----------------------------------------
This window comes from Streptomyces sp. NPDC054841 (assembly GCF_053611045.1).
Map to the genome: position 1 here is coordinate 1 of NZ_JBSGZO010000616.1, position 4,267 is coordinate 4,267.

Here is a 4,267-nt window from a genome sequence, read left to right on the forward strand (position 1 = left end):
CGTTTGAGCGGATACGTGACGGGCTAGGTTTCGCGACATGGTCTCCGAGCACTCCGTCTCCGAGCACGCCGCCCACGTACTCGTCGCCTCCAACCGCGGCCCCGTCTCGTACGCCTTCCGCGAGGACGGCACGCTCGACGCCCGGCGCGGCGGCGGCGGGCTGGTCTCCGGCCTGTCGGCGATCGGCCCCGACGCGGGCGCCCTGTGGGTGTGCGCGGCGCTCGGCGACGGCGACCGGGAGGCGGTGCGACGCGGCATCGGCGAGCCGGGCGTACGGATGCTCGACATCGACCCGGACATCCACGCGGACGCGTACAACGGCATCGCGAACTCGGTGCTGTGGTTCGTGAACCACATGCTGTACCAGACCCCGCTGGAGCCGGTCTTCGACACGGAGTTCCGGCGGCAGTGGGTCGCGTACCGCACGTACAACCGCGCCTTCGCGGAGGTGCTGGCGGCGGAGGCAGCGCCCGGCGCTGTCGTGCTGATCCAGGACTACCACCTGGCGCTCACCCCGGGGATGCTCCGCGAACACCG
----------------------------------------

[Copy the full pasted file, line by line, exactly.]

This window comes from Streptomyces sp. NPDC054841 (assembly GCF_053611045.1).
Map to the genome: position 1 here is coordinate 1 of NZ_JBSGZO010000616.1, position 4,267 is coordinate 4,267.

Here is a 4,267-nt window from a genome sequence, read left to right on the forward strand (position 1 = left end):
CGTTTGAGCGGATACGTGACGGGCTAGGTTTCGCGACATGGTCTCCGAGCACTCCGTCTCCGAGCACGCCGCCCACGTACTCGTCGCCTCCAACCGCGGCCCCGTCTCGTACGCCTTCCGCGAGGACGGCACGCTCGACGCCCGGCGCGGCGGCGGCGGGCTGGTCTCCGGCCTGTCGGCGATCGGCCCCGACGCGGGCGCCCTGTGGGTGTGCGCGGCGCTCGGCGACGGCGACCGGGAGGCGGTGCGACGCGGCATCGGCGAGCCGGGCGTACGGATGCTCGACATCGACCCGGACATCCACGCGGACGCGTACAACGGCATCGCGAACTCGGTGCTGTGGTTCGTGAACCACATGCTGTACCAGACCCCGCTGGAGCCGGTCTTCGACACGGAGTTCCGGCGGCAGTGGGTCGCGTACCGCACGTACAACCGCGCCTTCGCGGAGGTGCTGGCGGCGGAGGCAGCGCCCGGCGCTGTCGTGCTGATCCAGGACTACCACCTGGCGCTCACCCCGGGGATGCTCCGCGAACACCG